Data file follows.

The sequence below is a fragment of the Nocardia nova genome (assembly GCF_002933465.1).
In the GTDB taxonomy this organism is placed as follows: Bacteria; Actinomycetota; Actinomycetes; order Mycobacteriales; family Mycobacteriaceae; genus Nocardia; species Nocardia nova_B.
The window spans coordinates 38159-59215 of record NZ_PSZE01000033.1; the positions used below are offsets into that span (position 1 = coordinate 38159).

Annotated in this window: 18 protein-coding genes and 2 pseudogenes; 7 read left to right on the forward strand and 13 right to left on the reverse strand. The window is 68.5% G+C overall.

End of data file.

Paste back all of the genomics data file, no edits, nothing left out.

The sequence below is a fragment of the Nocardia nova genome (assembly GCF_002933465.1).
In the GTDB taxonomy this organism is placed as follows: Bacteria; Actinomycetota; Actinomycetes; order Mycobacteriales; family Mycobacteriaceae; genus Nocardia; species Nocardia nova_B.
The window spans coordinates 38159-59215 of record NZ_PSZE01000033.1; the positions used below are offsets into that span (position 1 = coordinate 38159).

Annotated in this window: 18 protein-coding genes and 2 pseudogenes; 7 read left to right on the forward strand and 13 right to left on the reverse strand. The window is 68.5% G+C overall.